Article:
Tell or not tell

Hi Ladies,
just looking for a bit of advice, had bilateral mx and then FEC, diagnosed with liver mets same time as original BC found. Took ill health retirement from NHS as was unable to do my job properly, they were cutting posts and not happy about me needing time off. Now two and a half years on Liver mets has been stable for a year and although suffering with aches, pains and fatigue I would like to do something with my time as I am only 52 and miss the social aspect of work, last night I saw a part time job - 12.30-16.30 mon - thurs meeting and greeting visitors and answering the telephone, something I feel would suit my curent health situation and here is where I need some advice, I have been offered an interview and although I am happy to say why I left the NHS I am wondering if I have to mention my secondaries? If I give them the impression that the BC has been dealt with it may improve my chance of being selected. Has anyone else been in this position and what did you decide? Help :confused:

Hi I don’t think you have to tell them about your health problems as you are classed as disabled under the Disability Act. I may be wrong but am pretty sure that is the case! I think if they offer you the position they can’t then take that offer away if you then told them.
Hopefully someone with more knowledge will be along but you can look up the Act on the government website.
Good Luck with the interview I hope you get the job if it seems right for you
Jill xxx

Oops posted twice I keep doing that! And dont know why!!!
Jill xxx

Hi, I am not totally sure about this, I dont think you have to tell them but then if they dont know they cant make reasonable adjustments. There is a good section on the MacMillan website about this that explains it clearly. Good luck. Buffy xx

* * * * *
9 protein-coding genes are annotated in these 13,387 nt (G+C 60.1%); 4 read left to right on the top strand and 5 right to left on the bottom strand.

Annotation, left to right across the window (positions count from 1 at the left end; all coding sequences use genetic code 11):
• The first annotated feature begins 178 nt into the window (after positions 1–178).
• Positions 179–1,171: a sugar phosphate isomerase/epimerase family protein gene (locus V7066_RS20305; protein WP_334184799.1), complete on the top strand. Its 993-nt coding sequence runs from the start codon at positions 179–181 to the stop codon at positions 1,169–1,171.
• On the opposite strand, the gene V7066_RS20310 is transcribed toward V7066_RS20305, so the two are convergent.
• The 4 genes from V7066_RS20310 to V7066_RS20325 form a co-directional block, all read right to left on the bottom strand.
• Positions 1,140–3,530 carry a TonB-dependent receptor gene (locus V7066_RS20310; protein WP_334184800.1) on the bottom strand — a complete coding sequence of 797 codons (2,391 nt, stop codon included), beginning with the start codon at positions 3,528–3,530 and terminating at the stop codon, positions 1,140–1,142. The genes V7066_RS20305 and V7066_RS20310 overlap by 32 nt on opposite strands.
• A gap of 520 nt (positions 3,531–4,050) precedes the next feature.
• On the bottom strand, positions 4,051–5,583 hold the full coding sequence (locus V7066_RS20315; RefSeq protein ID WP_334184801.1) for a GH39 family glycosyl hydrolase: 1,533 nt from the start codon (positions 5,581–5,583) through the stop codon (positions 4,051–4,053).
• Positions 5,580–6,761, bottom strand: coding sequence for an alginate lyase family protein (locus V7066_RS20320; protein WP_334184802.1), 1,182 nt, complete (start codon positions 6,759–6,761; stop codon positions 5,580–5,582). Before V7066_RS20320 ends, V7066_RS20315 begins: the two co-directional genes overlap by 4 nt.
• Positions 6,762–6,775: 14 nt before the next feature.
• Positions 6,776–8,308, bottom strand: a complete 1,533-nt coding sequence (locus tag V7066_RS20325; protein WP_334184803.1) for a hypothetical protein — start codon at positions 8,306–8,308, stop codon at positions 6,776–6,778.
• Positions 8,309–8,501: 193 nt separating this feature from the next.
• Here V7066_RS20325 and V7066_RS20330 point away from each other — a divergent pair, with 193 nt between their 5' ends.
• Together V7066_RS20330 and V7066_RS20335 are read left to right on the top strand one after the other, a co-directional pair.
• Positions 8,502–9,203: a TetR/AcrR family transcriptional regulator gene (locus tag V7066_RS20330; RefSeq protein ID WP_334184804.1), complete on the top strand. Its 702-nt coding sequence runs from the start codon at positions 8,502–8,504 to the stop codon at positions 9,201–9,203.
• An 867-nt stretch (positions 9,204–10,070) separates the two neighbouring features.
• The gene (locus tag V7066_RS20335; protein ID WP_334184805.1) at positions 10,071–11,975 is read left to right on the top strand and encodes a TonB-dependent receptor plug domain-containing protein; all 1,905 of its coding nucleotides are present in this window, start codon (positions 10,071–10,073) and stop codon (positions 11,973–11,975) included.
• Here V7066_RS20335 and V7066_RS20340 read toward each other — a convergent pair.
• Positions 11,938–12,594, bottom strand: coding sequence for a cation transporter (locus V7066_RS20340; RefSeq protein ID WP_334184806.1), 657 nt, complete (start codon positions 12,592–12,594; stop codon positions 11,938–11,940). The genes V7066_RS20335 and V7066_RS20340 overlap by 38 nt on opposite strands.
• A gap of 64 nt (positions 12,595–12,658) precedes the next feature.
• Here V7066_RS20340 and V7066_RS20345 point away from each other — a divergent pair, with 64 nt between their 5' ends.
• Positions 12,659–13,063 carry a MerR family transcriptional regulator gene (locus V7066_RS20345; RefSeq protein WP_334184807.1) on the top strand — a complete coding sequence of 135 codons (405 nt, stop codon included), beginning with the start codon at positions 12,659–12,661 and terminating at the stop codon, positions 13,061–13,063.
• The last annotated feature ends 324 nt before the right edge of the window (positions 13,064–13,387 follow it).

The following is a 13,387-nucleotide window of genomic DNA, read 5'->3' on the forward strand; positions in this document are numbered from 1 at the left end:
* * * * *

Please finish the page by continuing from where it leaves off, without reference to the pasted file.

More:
Hi Milo1.
Cancer is now classed as a disability under the Equality Act 2010. As I understand the Act you do not HAVE to disclose your disability before or during the interview. You might choose to disclose the situation if you needed some special arrangements for the interview - say if your mobility was impaired and you needed access to a lift or a downstairs interview room. But the information you give prior to interview should not have an impact on the questions asked during the interview or the decision regarding your suitability for the post.
If they are good interviewers and operating within the law they should not ask you directly about any disability but you could choose to tell them if you wanted. You might find it useful to contact Citizens Advice or ACAS or maybe even Macmillan about this as they should have someone who can help you interpret the law in relation to interviews and employment
The question to ask yourself is if you choose to tell your interviewers about your cancer how might they use that information? The concern is that they would use it negatively against you. For me there is a tension here as it feels wrong not to disclose such information but personally I don’t feel I would get a fair interview if I did.
I am a manager as well as someone with a BC diagnosis and can see both sides of the argument here. However, I feel that if I were to disclose my diagnosis to a prospective employer they would find a way not to employ me - they would never say it was about my disability but blame it on something else. So, I would keep the details to myself until and if they make me an offer - it is an ethical problem because it feels like deception but I am not sure how you get fair treatment otherwise.
Since treatment I have been considering changing jobs and looked into the EA 2010 and what a BC diagnosis means when job hunting. Personally, I don’t like the label of disability but realistically it means that I am now protected from discrimination because of my BC diagnosis.